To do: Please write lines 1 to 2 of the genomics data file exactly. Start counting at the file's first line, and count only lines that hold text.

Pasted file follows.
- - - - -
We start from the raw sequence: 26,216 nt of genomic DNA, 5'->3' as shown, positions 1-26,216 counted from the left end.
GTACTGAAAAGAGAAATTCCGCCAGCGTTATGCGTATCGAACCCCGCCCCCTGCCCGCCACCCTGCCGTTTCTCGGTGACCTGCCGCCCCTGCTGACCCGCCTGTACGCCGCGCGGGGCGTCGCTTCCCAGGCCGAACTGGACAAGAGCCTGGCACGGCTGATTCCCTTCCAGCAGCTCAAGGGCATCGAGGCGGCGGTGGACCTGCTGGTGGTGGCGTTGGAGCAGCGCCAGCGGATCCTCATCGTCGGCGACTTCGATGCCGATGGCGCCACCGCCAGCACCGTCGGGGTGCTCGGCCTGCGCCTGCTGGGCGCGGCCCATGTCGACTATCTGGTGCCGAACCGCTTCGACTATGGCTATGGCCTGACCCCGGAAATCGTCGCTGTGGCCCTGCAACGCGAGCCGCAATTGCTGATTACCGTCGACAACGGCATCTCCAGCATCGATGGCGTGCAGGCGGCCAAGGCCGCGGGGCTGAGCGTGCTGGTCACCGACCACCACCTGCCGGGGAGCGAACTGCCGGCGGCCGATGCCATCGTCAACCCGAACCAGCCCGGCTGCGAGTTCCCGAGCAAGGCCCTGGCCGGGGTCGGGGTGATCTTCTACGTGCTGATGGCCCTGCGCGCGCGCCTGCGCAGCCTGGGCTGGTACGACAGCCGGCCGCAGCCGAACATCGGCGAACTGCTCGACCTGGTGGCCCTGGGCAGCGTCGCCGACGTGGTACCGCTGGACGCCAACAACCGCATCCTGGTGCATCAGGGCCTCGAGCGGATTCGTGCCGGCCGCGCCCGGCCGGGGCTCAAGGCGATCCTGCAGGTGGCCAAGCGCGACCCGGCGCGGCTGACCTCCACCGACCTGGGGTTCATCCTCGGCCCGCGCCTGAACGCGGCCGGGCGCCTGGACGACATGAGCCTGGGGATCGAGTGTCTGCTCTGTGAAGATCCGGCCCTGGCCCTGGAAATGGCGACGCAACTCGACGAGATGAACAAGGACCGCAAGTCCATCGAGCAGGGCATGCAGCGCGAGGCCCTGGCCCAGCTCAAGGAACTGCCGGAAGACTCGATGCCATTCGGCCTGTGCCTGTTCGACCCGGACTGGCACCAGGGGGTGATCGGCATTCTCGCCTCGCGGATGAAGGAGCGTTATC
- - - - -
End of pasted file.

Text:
We start from the raw sequence: 26,216 nt of genomic DNA, 5'->3' as shown, positions 1-26,216 counted from the left end.
GTACTGAAAAGAGAAATTCCGCCAGCGTTATGCGTATCGAACCCCGCCCCCTGCCCGCCACCCTGCCGTTTCTCGGTGACCTGCCGCCCCTGCTGACCCGCCTGTACGCCGCGCGGGGCGTCGCTTCCCAGGCCGAACTGGACAAGAGCCTGGCACGGCTGATTCCCTTCCAGCAGCTCAAGGGCATCGAGGCGGCGGTGGACCTGCTGGTGGTGGCGTTGGAGCAGCGCCAGCGGATCCTCATCGTCGGCGACTTCGATGCCGATGGCGCCACCGCCAGCACCGTCGGGGTGCTCGGCCTGCGCCTGCTGGGCGCGGCCCATGTCGACTATCTGGTGCCGAACCGCTTCGACTATGGCTATGGCCTGACCCCGGAAATCGTCGCTGTGGCCCTGCAACGCGAGCCGCAATTGCTGATTACCGTCGACAACGGCATCTCCAGCATCGATGGCGTGCAGGCGGCCAAGGCCGCGGGGCTGAGCGTGCTGGTCACCGACCACCACCTGCCGGGGAGCGAACTGCCGGCGGCCGATGCCATCGTCAACCCGAACCAGCCCGGCTGCGAGTTCCCGAGCAAGGCCCTGGCCGGGGTCGGGGTGATCTTCTACGTGCTGATGGCCCTGCGCGCGCGCCTGCGCAGCCTGGGCTGGTACGACAGCCGGCCGCAGCCGAACATCGGCGAACTGCTCGACCTGGTGGCCCTGGGCAGCGTCGCCGACGTGGTACCGCTGGACGCCAACAACCGCATCCTGGTGCATCAGGGCCTCGAGCGGATTCGTGCCGGCCGCGCCCGGCCGGGGCTCAAGGCGATCCTGCAGGTGGCCAAGCGCGACCCGGCGCGGCTGACCTCCACCGACCTGGGGTTCATCCTCGGCCCGCGCCTGAACGCGGCCGGGCGCCTGGACGACATGAGCCTGGGGATCGAGTGTCTGCTCTGTGAAGATCCGGCCCTGGCCCTGGAAATGGCGACGCAACTCGACGAGATGAACAAGGACCGCAAGTCCATCGAGCAGGGCATGCAGCGCGAGGCCCTGGCCCAGCTCAAGGAACTGCCGGAAGACTCGATGCCATTCGGCCTGTGCCTGTTCGACCCGGACTGGCACCAGGGGGTGATCGGCATTCTCGCCTCGCGGATGAAGGAGCGTTATC